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- Posted on Feb 22nd 2010 7:00AM by Will Justice
How would you describe your sound in your own words?
Soulful Pop music. Pop in a good way, kind of church influenced soul, soul as in traditional '60s and '70s soul.
What are your musical influences?
Stevie Wonder, James Taylor, the Beatles, Prince, Sting, the Police, Al Green.
At what moment did your music career technically start?
I've been involved musically for about 20 years of my life now, ever since I was about eight years old. Technically, music as a career started when I was 15--I had my first song placed in an album, 'Feels Like Rain,' by Men of Standard.
How did your band in its current incarnation form?
The band is mostly people that I've known or played with before. The drummer for instance is a childhood friend from New Orleans. I've known the guitarist since college, but this is what happens. We used to gig first and these type of musicians, we end up building a rolodex of talented musical contacts that we can draw on in the future. I started doing gigs as a musician for some of these other artists first, by directing and keyboarding and so on.
What is the significance of your artist name?
In many ways it's my given name. I've been called PJ since I was a kid--Paul Junior.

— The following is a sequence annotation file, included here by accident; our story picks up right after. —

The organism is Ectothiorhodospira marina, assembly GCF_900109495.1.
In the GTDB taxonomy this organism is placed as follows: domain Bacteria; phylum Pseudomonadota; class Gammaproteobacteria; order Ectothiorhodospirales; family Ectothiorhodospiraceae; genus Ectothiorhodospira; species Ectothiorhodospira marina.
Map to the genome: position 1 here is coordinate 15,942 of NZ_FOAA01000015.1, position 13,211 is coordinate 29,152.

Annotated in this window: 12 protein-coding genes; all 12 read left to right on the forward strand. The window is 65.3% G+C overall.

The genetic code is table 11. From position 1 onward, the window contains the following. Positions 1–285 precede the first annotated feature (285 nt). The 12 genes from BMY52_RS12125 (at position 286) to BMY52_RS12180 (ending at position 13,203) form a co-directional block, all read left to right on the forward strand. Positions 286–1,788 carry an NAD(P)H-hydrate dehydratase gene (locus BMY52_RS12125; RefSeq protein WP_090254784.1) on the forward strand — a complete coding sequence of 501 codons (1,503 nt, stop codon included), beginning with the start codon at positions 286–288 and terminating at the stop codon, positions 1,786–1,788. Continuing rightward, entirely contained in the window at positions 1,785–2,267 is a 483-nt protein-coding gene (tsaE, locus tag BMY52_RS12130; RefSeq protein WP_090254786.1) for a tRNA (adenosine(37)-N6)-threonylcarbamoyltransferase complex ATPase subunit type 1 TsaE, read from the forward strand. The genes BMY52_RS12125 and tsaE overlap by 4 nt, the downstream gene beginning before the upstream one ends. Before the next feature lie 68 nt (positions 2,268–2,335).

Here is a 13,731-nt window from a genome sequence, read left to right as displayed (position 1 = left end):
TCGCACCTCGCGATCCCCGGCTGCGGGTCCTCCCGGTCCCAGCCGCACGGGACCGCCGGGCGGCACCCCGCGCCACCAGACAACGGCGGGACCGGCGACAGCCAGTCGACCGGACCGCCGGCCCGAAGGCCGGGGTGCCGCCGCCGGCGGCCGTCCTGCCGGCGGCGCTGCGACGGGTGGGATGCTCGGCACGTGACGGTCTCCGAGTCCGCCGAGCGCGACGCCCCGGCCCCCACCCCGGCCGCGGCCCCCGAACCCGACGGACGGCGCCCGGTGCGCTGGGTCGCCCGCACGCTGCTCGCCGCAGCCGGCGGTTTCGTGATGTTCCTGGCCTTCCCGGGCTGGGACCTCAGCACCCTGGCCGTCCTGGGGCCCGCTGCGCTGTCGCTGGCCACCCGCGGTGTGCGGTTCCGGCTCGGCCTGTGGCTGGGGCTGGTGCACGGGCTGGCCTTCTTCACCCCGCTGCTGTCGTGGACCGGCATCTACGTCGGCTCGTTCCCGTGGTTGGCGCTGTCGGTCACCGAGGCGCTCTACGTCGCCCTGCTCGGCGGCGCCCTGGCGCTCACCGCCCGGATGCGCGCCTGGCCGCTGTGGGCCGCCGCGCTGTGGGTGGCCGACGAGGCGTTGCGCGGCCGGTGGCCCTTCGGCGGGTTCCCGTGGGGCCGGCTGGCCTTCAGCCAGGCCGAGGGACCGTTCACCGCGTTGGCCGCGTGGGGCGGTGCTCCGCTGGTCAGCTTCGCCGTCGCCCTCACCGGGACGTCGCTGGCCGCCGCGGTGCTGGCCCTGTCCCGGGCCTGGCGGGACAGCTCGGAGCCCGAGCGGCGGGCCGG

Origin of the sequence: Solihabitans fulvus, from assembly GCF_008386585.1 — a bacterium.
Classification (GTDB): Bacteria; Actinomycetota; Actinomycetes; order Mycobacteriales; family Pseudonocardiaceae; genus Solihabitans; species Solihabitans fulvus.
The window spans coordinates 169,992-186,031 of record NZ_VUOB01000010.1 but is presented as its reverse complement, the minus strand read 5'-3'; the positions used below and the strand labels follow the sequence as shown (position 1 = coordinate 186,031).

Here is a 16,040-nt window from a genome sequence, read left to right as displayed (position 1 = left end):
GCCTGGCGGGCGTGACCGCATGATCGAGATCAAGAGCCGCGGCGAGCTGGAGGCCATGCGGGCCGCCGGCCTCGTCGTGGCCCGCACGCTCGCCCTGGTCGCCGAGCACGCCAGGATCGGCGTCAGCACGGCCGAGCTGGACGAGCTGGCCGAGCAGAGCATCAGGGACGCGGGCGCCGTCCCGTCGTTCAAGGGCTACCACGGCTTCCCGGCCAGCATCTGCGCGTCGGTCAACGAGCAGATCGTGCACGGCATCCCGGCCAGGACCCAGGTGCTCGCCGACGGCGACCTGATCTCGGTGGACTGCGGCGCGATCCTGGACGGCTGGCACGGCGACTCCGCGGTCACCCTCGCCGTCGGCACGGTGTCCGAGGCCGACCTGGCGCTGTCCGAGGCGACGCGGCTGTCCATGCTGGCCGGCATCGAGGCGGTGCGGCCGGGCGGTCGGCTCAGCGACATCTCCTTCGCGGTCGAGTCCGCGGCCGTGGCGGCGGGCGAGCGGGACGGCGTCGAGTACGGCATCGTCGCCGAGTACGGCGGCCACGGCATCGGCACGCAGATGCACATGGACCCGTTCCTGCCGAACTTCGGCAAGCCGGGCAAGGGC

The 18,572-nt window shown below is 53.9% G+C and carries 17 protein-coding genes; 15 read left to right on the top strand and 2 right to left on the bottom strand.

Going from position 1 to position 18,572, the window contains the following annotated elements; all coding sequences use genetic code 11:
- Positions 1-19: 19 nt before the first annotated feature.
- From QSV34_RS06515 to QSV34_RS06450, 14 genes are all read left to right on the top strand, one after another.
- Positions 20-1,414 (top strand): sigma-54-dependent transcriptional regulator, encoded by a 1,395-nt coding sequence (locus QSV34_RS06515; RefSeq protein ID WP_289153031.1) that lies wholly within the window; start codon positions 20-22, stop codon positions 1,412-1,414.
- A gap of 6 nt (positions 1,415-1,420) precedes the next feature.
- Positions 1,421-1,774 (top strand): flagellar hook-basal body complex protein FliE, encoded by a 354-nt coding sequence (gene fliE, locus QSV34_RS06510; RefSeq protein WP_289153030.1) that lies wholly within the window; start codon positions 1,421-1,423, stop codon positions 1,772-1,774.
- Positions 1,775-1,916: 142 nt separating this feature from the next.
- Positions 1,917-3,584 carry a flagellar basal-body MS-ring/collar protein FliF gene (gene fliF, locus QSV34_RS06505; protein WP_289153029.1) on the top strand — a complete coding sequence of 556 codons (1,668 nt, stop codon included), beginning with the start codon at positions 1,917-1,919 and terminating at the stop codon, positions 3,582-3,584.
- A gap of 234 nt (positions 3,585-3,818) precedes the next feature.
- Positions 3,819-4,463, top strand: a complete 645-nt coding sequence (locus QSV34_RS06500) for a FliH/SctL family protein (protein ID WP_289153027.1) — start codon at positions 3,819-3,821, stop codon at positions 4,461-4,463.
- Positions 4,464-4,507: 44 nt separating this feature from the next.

What's your biggest vice?
This is tough one. I don't know that I have too many vices. Bad music? I may have to come back to this one. Probably eating bad food, like fried food and soul food.
What's your musical guilty pleasure?
I would say that when Soulja Boy came out [with 'Crank Dat'] I definitely caught myself being into the "U dance." I actually did the dance a couple of times.
Who was your first celeb crush?
Rudy Huxtable from 'The Cosby Show.'
What's the craziest thing you've seen or experienced while on tour?
Once when I was part of a show with Erykah Badu, there was a group that nearly got in backstage by pretending to be a string section that didn't actually exist. They were very well prepared, they all had violins in hand and were wearing elaborate costumes, the whole thing. They were saying they were part of the band, and almost got in. At the last minute somebody realized that there actually was no string section for this performance, but it was kind of funny.
Who or what kind of people would you recommend listening to your music?
People who are open to creative boundaries, not generally the people who are into the mainstream. People who are into real music, real instrumentation, real stories. People who still think of music as a craft.
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